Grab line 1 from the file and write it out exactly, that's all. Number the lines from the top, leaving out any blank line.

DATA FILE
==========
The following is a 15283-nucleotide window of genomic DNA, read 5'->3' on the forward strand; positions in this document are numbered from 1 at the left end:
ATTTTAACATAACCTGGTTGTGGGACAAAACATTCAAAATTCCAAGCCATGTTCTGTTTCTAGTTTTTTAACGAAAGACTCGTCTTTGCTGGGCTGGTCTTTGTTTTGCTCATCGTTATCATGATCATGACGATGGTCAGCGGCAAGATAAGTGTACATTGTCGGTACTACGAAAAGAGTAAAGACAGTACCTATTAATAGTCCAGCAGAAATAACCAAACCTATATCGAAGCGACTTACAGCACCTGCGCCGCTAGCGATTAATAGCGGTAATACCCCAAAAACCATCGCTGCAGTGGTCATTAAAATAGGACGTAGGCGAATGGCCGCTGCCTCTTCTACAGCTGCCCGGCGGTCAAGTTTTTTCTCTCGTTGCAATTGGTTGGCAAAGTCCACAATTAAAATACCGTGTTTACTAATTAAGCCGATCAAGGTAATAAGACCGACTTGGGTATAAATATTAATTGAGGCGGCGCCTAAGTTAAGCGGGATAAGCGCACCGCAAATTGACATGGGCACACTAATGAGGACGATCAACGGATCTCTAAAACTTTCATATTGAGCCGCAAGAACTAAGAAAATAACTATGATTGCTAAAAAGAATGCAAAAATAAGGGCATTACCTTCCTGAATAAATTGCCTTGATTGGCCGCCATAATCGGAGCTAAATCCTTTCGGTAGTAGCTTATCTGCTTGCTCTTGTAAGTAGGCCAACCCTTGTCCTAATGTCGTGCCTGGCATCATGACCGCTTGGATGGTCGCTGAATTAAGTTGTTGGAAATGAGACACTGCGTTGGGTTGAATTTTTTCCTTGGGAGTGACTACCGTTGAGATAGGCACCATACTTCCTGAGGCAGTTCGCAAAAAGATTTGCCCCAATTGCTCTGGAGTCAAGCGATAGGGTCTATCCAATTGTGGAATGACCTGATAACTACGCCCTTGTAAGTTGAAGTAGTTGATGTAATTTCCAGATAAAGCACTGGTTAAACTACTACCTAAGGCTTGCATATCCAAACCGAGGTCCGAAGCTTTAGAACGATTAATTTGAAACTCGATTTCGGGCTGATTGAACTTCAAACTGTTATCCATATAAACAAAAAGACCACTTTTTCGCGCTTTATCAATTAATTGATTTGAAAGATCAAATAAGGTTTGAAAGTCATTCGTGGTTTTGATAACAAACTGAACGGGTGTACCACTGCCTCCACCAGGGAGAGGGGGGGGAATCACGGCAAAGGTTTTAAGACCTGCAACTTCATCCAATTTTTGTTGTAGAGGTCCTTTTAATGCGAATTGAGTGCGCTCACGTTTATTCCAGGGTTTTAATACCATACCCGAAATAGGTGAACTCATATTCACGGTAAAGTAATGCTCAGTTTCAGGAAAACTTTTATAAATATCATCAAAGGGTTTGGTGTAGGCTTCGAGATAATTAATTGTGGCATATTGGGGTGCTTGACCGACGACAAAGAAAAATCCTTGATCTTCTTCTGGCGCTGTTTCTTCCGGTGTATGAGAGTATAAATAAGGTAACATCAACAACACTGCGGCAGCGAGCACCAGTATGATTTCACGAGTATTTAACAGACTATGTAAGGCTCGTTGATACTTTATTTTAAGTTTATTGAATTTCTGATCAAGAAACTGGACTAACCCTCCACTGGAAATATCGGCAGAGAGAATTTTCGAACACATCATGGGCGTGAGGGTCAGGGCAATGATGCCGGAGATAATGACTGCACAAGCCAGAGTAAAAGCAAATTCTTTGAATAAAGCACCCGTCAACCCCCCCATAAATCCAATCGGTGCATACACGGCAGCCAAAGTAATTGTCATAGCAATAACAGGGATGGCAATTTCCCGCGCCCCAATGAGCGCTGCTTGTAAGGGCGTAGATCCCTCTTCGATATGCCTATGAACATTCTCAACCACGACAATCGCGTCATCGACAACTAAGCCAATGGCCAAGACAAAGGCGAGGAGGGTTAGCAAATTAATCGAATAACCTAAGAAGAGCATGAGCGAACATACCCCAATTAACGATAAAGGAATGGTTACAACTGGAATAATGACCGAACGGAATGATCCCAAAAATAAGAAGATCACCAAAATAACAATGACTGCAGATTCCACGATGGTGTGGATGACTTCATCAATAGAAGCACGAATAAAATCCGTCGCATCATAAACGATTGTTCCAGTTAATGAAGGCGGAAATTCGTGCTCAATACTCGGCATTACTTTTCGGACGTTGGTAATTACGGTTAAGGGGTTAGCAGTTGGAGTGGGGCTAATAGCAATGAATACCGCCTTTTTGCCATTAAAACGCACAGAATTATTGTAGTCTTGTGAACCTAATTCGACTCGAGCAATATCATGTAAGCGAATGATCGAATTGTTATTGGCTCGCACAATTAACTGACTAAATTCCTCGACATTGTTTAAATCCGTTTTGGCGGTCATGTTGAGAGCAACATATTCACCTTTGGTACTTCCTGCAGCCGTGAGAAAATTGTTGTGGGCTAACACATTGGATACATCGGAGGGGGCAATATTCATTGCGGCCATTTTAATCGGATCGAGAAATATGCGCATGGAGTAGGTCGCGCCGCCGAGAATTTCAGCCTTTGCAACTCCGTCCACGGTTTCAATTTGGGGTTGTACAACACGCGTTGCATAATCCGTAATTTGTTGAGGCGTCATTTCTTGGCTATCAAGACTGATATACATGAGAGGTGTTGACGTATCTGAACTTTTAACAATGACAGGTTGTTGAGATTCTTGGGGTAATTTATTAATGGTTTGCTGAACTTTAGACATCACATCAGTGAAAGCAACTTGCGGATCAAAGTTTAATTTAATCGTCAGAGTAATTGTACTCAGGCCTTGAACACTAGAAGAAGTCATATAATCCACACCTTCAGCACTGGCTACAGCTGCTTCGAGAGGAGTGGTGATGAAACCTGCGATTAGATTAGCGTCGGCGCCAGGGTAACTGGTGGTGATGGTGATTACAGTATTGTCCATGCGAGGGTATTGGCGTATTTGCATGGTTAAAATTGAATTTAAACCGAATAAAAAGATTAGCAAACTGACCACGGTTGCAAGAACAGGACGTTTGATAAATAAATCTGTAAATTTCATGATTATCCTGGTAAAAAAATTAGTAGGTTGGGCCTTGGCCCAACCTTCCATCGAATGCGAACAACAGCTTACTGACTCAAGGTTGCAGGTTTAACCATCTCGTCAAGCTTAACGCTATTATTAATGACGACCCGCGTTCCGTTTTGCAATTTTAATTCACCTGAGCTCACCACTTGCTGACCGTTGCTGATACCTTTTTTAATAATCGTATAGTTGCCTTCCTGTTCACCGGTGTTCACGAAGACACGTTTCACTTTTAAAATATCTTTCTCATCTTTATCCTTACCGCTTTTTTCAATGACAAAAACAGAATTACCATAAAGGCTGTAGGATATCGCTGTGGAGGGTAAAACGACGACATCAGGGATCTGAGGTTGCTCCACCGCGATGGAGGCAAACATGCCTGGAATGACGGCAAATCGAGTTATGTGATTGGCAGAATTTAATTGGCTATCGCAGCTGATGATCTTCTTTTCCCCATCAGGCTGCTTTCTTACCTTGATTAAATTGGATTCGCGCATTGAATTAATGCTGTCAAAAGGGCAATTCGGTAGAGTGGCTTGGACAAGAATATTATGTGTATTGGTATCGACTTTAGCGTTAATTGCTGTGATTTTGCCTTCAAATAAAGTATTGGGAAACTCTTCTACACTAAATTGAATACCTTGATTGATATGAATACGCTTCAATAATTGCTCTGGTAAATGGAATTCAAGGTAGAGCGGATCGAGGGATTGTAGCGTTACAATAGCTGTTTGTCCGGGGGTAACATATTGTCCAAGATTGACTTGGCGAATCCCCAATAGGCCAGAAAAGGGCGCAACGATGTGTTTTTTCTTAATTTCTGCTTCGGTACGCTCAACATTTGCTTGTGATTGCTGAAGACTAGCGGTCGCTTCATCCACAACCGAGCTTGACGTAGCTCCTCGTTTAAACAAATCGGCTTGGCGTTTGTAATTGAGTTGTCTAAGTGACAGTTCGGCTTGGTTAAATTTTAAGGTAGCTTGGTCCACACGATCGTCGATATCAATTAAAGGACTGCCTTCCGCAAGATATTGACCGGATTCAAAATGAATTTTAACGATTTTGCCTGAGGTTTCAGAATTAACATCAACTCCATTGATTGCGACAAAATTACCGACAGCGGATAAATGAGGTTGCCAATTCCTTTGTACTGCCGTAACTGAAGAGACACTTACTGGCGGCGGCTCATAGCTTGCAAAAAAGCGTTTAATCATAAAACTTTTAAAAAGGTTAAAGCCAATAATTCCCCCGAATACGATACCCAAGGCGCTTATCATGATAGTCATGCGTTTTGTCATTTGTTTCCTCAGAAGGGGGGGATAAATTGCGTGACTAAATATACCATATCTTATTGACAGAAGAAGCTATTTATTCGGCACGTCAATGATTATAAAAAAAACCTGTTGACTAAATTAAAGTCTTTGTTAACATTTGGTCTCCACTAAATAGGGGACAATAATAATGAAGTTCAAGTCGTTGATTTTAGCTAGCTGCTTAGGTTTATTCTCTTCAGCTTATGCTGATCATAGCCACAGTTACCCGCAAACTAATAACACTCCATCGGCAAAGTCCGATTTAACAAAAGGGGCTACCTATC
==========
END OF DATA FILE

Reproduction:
The following is a 15283-nucleotide window of genomic DNA, read 5'->3' on the forward strand; positions in this document are numbered from 1 at the left end: